This will mean that the data collected and analyzed is impersonal and the researcher has not in any way affected the answers that the respondents give. This will lead to a reduction of the number of times that bias occurs and thus leave the researcher with less bias compared before to deal with. Researcher bias mainly occurs in the internal validity area. The various kinds of bias that a researcher may have may be as a result of their fears, prejudices, very strong positive or negative feelings towards the respondents or project or even having a preoccupied idea of what should happen in the field and after the research (Novak K.
D & Buddenbaum J. M 2001). The biases that a researcher has before going to the field may lead to their either misinterpreting the data and/or overlooking some aspects of data or overvaluing others. This is done depending on what the researcher is biased towards. This therefore means that the validity of such a research will be questionable. This sort of research bias may be reduced if the researcher reduces the amount of observational researches. This is because their previous way of thinking before the research is not projected in the research results.
Also, the researcher may avoid conducting the research in an area that they are attached to emotionally. This is because in such instances they end up bringing their emotional attachments to the research thus compromising its validity. They will then mould the data and results according to the feelings that they have towards the area concerning the research topic. This may also happen if the researcher has very strong feelings about the research topic and this reduces their objectivity during the research.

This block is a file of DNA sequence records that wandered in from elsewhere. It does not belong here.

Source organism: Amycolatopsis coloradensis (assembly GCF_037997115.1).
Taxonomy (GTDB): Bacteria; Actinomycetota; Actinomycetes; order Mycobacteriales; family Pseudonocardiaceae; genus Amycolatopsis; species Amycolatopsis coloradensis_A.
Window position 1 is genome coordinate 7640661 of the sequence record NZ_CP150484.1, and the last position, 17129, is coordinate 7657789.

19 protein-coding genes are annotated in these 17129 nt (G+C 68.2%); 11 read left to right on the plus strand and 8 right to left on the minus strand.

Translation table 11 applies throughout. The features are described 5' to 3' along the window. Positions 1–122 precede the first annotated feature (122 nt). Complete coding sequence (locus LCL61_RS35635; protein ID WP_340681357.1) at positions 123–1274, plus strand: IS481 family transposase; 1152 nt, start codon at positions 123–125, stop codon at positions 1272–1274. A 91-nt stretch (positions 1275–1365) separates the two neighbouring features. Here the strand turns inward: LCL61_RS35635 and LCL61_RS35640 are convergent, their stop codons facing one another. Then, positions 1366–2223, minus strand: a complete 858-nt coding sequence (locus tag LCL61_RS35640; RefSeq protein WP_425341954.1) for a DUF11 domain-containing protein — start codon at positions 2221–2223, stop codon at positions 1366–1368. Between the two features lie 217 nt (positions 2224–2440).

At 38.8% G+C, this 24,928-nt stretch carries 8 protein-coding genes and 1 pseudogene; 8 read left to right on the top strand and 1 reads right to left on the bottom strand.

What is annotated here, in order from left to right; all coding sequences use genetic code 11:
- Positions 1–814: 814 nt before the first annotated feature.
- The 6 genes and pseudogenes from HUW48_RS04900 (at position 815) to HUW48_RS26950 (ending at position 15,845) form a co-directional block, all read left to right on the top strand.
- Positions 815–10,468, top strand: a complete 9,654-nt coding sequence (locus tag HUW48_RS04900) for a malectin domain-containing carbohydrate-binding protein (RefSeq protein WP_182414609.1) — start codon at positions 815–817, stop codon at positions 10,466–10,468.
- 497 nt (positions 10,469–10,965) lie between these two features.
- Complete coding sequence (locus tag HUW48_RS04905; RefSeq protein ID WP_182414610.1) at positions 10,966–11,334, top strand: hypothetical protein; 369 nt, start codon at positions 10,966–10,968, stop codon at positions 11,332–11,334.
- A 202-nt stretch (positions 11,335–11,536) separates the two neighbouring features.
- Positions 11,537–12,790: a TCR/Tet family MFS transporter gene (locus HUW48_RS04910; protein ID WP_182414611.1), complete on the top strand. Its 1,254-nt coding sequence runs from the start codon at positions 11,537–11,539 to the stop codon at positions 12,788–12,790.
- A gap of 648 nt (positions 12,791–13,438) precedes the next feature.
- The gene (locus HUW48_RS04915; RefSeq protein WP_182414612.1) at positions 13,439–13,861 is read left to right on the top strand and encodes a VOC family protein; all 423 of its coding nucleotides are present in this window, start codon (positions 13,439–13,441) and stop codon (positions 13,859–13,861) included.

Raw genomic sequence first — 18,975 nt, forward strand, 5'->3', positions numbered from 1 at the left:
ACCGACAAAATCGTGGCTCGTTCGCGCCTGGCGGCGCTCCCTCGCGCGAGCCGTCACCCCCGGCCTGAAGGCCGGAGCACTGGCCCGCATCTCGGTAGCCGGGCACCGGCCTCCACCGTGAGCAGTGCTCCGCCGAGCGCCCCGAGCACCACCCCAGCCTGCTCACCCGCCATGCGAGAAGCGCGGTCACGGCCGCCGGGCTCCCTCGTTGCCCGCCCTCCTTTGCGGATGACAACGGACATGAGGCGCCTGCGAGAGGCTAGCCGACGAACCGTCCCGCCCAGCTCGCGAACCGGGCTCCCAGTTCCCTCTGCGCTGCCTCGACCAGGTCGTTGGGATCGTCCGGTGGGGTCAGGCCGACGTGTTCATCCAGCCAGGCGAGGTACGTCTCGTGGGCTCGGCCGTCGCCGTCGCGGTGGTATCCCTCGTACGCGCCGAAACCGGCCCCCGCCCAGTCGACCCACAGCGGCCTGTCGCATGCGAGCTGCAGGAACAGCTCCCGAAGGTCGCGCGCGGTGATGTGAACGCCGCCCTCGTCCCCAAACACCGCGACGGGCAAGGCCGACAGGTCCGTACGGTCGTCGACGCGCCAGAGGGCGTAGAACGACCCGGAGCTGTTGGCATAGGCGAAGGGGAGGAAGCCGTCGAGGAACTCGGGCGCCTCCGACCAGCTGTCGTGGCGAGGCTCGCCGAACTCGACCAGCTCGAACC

To increase the amount of objectivity that the researcher has in such a case, it becomes necessary for them to include another indifferent person in the research. Since the other person does not have any emotional attachment to the area in which the research is being conducted and also none in regards to the topic, they are able to minimize the amount of subjectivity exhibited in the research. Furthermore, the objective researcher will be able to get more data than the subjective one and thus be able to analyze the results better refuting or accepting the null hypothesis depending on the data.
The researcher may still decide to use the research topic and in the area that they have emotional attachment to and include their personal biases in the research report. Also if an objective researcher ends up behaving subjectively, they may opt to include the biases that have cropped up in the process of researching in the report thus allowing the reader to judge the research on their own the data that is presented (Novak KD & Buddenbaum J. M 2001).